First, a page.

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OFF CENTRE: Missing our own demons

Sherwyn Walters

OFF CENTRE: Missing our own demons

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Many Barbadians, especially older ones, got demons. I say so.
So if Jones was in trouble – look out, Walters.
A little background here. Some weeks ago, Minister of Education Ronald Jones was quoted in the newspaper as saying: “Until many of our young people are cleansed of demons that are in their souls we will continue to get that type of (deviant) behaviour.”
And all hell seems to have broken loose.
When asked if the minister should have used a different word, Anglican Archbishop of the West Indies and Bishop of Barbados Dr John Holder (on Page 13A of the SUNDAY SUN of October 9) said: “No . . . If he had said that children are bad-behaved, people would have said: ‘Yeah, I heard that many times before.’ But when he used ‘demon’, everybody sat up.”
Yes, they sat up – and attacked the minister and the word. And that is a demon (whether figurative or literal, I know that it is a strong impelling force in many people and it is very dangerous).
DEMON: Failure to see the wood for the trees. Straining out a gnat and swallowing a camel, according to Jesus.
Now tell me, after you spend your time pillorying Jones, how have you contributed to the tackling of the problems?
Even if he was wrong, shouldn’t you make that a side note and proceed to offer hopefully workable solutions? Not us. We like the personal attack. And then what? The man is savaged, ravaged – and? And? The problem is solved, right?
I find instructive African American writer L.Z. Granderson’s response to African Americans’ recent rage at Republican presidential hopeful Rick Perry for his ownership of a property that supposedly carried the sign “Niggerhead” on a rock.
This locks-haired Granderson draws attention instead to a song called Marvin Gaye And Chardonnay.
“This is the most popular song on black radio right now”, he says. “In it, Big Sean refers to the object of his affection as ‘my b****’ while Kanye West boasts that his girl is cool because she performs oral sex while wearing shades.”
“How,” young-looking Granderson asks, “do we wave an angry finger at what Governor Rick Perry’s rock may or may not have said 20 years ago while something like Marvin Gaye And Chardonnay is happening right in front of our faces, in real time . . . .
“. . . when the hottest song on the radio encourages men to treat women like receptacles?”
And he continues: “Despite the kind of 24-hour sexiness that usually accompanies an N-word scandal like this one, the truth is that it is not the real story. It never is.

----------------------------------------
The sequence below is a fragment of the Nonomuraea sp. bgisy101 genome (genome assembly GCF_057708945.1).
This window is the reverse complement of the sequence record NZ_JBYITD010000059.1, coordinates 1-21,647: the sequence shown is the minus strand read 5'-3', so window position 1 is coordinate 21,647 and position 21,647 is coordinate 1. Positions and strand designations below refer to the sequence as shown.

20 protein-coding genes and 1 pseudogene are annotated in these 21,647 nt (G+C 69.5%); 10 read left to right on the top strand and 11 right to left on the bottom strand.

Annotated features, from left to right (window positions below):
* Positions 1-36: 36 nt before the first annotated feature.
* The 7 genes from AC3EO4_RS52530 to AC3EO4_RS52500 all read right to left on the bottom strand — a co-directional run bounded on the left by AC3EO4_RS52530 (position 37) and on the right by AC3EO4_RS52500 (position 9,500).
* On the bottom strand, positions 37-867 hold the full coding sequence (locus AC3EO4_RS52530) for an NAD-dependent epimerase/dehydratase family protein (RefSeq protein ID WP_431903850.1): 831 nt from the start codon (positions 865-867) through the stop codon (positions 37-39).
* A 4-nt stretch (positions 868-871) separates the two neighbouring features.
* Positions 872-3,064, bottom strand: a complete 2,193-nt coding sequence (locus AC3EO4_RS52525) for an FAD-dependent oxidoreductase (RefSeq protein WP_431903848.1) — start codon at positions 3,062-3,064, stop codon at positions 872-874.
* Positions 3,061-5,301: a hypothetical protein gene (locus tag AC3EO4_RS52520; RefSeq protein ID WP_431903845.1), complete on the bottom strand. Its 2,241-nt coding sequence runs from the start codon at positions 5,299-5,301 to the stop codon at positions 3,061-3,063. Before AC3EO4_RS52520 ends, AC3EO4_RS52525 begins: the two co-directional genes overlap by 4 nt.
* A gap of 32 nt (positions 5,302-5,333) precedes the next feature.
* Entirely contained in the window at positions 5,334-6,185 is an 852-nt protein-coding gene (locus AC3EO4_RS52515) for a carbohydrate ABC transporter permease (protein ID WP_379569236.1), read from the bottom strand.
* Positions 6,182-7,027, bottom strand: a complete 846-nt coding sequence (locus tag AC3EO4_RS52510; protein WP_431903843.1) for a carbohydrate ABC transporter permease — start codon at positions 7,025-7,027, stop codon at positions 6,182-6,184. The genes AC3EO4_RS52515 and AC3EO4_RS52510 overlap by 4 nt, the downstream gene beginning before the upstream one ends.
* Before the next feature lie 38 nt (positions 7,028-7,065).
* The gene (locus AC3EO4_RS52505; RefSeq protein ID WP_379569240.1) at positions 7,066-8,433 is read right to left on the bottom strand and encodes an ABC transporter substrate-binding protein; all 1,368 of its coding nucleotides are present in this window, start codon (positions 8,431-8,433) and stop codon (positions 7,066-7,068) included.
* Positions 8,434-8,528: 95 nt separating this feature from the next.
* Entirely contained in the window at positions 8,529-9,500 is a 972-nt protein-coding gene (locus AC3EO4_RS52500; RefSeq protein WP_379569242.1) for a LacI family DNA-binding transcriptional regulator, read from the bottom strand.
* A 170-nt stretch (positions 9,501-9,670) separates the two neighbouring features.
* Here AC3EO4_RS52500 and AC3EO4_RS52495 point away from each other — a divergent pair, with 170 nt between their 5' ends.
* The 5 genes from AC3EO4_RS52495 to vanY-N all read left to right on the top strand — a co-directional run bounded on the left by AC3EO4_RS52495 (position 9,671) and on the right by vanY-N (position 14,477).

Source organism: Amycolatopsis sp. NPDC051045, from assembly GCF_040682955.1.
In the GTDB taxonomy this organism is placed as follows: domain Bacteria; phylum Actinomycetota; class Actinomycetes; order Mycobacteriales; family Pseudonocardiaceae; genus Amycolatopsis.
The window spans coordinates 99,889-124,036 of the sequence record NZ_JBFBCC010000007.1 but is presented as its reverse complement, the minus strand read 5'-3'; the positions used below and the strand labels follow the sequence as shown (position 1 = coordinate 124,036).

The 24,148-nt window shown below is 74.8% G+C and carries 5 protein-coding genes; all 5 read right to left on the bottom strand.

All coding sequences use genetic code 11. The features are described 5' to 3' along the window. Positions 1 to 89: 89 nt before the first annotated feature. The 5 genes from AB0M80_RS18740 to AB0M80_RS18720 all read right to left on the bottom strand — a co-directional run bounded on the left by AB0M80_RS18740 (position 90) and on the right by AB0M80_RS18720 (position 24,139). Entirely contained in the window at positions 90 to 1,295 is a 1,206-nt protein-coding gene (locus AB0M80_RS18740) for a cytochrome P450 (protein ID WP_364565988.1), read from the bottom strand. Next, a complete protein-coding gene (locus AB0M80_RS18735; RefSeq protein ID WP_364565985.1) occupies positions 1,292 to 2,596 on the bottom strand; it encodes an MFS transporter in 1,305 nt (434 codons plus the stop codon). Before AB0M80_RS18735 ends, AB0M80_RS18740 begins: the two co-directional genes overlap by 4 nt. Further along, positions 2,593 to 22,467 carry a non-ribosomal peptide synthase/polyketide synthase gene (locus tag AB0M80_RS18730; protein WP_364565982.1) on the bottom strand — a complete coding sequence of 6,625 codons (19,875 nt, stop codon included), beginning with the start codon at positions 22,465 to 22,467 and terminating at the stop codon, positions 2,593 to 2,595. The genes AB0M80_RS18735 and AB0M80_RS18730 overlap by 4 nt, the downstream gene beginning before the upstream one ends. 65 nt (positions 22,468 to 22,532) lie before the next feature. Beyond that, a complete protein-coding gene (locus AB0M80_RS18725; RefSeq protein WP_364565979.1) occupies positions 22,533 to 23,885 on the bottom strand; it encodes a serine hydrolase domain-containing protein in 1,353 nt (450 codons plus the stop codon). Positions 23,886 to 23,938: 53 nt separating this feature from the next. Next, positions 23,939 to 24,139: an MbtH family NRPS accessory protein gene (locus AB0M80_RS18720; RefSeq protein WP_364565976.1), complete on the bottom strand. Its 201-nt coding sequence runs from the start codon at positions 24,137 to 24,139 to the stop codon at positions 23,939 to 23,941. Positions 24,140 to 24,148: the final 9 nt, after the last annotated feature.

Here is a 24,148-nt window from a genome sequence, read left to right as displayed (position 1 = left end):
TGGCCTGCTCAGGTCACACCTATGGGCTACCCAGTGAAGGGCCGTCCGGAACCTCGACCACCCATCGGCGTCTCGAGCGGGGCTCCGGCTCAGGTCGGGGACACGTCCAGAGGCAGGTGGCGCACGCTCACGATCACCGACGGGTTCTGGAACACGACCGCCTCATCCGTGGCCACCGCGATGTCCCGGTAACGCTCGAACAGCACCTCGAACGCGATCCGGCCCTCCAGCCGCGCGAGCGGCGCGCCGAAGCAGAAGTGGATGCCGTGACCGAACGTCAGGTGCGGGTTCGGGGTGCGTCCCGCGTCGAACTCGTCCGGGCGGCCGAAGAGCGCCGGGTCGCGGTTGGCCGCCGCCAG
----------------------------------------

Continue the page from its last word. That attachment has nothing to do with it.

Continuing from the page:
“The real story is if the black community doesn’t find a way to heal ourselves from these self-inflicted wounds, there won’t be much of a black community left for people like Perry to offend . . . .
“Perry’s “Niggerhead” revelation is disturbing, but if the controversy forces him out of the race tomorrow, life for black America would not be changed.”
We here got the gnat too. But there is a camel running around out there, humping the country – and our protection may be suspect. Yet my demon-possessed compatriots don’t seem to care enough.
Or is it that they feel that the problem is not a big one?
Another demon.
DEMON: “The majority of people aren’t/don’t . . .” Every so often you hear people saying – in response to complaints about the young people, in particular – that the majority of the youth are positive, upstanding, ambitious, and so on. Which is so true!
But you never need a majority to put a society or, for that matter, anything else in trouble. Perhaps less than five per cent of Barbadians have illegal guns. That makes it not a serious problem?
A more sensible concept is “critical mass”. If there are negative effects from a critical mass of anything (misbehaving juveniles, people with guns, termites in a small section of your house, whatever), you are in trouble – and while you spouting that “majority” nonsense, you letting loose a demon on others.
There are many other demons possessing Barbadians.
I have dealt with some before, and God willing, will deal with others in the future.  
In this case, the demon-possessed are those who are quibbling while home burns. And although Nero apparently did not fiddle while Rome burned, Wikipedia says: “According to Tacitus, the population searched for a scapegoat and rumours held Nero responsible. To deflect blame, Nero targeted Christians.”
Mr Jones, are you a Christian? Some quibblers and their demons are targeting you.